The supremacy of God to the gods of other nations was not new to the Hebrews. God had given them ample proof of his majesty in telling them:

Exodus 12:12 For I will pass through the land of Egypt this night, and will smite all the firstborn in the land of Egypt, both man and beast; and against all the gods of Egypt I will execute judgment: I am the LORD.

It is imperative that we understand that the Hebrews had been in slavery in Egypt for 400 years at this time, and had long ago abandoned the one true God for the worship of Egypt's gods. God was therefore having to reinstitute their true religion, and he was doing this through the teaching of Moses. However, they like all people, without strong leadership tend to revert to their old and comfortable way of life.

Exodus 32:1 And when the people saw that Moses delayed to come down out of the mount, the people gathered themselves together unto Aaron, and said unto him, Up, make us gods, which shall go before us; for as for this Moses, the man that brought us up out of the land of Egypt, we wot not what is become of him.

Then God knowing that Satan had once again interfered to turn their hearts from God said to Moses;

Exodus 32:7 through 10 And the LORD said unto Moses, Go, get thee down; for thy people, which thou broughtest out of the land of Egypt, have corrupted themselves: They have turned aside quickly out of the way which I commanded them: they have made them a molten calf, and have worshipped it, and have sacrificed thereunto, and said, These be thy gods, O Israel, which have brought thee up out of the land of Egypt. And the LORD said unto Moses, I have seen this people, and, behold, it is a stiffnecked people: Now therefore let me alone, that my wrath may wax hot against them, and that I may consume them: and I will make of thee a great nation.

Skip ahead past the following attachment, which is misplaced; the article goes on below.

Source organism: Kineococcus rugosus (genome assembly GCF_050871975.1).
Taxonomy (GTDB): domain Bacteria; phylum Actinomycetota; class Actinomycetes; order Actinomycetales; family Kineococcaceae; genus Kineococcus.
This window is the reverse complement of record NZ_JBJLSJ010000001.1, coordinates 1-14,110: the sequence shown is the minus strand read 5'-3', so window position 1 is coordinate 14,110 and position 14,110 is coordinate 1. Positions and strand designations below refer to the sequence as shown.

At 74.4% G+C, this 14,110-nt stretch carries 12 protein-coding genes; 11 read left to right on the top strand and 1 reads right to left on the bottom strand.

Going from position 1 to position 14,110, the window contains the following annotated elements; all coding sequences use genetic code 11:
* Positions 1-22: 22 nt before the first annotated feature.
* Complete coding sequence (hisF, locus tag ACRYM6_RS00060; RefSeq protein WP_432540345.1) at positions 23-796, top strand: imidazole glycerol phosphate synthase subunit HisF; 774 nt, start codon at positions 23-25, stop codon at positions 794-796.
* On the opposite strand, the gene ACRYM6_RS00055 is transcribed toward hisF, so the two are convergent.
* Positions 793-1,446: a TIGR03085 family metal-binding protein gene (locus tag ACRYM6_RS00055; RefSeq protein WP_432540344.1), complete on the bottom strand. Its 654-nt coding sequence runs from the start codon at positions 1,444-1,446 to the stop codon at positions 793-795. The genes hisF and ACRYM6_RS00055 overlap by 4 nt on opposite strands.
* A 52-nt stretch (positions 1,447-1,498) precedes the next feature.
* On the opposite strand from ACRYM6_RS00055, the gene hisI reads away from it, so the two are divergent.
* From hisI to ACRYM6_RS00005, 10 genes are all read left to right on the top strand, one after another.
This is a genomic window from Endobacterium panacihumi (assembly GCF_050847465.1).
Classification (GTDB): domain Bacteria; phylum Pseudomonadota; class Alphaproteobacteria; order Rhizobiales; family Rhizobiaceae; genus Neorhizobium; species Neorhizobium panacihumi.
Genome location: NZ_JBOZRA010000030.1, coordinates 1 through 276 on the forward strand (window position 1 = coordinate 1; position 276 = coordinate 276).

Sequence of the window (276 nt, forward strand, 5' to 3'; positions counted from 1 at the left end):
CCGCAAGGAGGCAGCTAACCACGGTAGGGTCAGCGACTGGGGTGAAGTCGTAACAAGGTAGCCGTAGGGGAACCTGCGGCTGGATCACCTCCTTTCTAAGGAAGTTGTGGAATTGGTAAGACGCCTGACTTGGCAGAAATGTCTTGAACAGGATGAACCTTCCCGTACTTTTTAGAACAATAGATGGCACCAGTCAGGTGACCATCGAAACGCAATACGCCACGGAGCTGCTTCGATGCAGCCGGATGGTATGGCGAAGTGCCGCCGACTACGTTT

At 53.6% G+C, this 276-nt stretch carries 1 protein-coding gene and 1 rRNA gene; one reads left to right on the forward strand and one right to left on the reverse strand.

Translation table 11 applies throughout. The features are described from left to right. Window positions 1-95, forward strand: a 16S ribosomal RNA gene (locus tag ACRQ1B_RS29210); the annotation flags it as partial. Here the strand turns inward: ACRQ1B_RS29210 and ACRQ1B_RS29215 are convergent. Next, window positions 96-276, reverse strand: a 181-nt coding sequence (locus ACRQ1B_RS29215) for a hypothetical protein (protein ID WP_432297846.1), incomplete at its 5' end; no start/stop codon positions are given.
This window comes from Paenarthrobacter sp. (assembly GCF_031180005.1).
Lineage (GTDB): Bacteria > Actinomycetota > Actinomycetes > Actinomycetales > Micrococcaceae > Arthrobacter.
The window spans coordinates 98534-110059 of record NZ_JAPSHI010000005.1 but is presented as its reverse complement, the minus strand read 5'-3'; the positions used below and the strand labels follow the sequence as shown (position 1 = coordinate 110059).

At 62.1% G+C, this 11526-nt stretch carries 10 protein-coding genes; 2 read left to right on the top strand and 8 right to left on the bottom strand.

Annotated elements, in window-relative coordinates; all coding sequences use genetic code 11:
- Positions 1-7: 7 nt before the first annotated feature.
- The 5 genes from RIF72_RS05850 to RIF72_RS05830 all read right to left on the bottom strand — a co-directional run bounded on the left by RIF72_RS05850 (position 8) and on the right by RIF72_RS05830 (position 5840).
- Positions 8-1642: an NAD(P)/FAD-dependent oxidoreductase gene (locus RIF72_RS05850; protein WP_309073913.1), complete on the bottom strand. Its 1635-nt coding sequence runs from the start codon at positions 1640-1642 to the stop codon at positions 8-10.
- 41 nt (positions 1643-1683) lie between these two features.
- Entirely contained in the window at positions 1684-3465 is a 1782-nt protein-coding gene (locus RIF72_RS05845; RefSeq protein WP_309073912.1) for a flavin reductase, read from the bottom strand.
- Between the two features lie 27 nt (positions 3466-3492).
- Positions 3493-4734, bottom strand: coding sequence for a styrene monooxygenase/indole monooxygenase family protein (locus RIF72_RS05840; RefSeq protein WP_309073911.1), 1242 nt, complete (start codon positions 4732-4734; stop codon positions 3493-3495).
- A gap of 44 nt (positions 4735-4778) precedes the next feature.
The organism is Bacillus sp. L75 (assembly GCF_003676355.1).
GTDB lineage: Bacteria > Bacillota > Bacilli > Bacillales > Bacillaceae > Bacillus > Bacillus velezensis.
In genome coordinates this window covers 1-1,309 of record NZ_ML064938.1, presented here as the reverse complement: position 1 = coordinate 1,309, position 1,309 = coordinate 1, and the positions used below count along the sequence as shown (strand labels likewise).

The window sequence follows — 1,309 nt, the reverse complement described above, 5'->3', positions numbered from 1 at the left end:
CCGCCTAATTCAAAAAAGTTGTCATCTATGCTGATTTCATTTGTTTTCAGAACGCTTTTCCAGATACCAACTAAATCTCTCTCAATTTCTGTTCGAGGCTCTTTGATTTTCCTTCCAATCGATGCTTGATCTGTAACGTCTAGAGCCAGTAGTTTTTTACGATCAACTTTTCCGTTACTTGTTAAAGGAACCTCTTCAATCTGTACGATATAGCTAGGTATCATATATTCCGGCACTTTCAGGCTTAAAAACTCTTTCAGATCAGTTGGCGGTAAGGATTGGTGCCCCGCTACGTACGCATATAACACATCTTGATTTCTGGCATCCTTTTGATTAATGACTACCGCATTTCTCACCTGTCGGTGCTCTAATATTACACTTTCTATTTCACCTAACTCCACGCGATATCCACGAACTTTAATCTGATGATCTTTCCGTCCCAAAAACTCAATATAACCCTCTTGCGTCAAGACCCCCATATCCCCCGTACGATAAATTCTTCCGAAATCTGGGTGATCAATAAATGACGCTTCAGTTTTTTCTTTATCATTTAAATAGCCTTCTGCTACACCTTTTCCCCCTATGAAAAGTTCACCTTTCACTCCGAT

That gives some insight into God, let's look at what God actually said.

for thy people, which thou broughtest out of the land of Egypt.  God is so incensed  
at their rejection of him that he no longer refers to them as his people, but is now
not only calling them Moses people, and is even willing that Moses be given all the
credit for is magnificent feat.

God then offers Moses;

I have seen this people, and, behold, it is a stiffnecked people: Now therefore let me
alone, that my wrath may wax hot against them, and that I may consume them: and I will
make of thee a great nation.  God was so inflamed at the Hebrews, that he is willing
to alter all of his plans to complete his master plan and annihilate the Hebrew Nation
and start all over with the descendants of Moses.

they have made them a molten calf, and have worshipped it. This is actually the second
command God gives in  worshiping other gods, that they are not to substitute any 
manmade image in the worship of God as a portrayal of him.

We become more aware of

that when we consider the phrases in Smith's literal translation;

' There shall be no other God to thee to my face.'

and in the Orthodox Jewish Bible;

' Thou shalt have no elohim acherim in My presence.'

From these and many other Scriptures that I have studied, It is my opinion whether right or wrong that the idolatry which vexes the Lord is our dedication to anything which we will allow to pre-empt our true and heartfelt worship of him.

Jesus himself probably said it best:

John 4:23 and 24 But the hour cometh, and now is, when the true worshippers shall worship the Father in spirit and in truth: for the Father seeketh such to worship him. God is a Spirit: and they that worship him must worship him in spirit and in truth.

This illustration may explain my point better than anything I can say.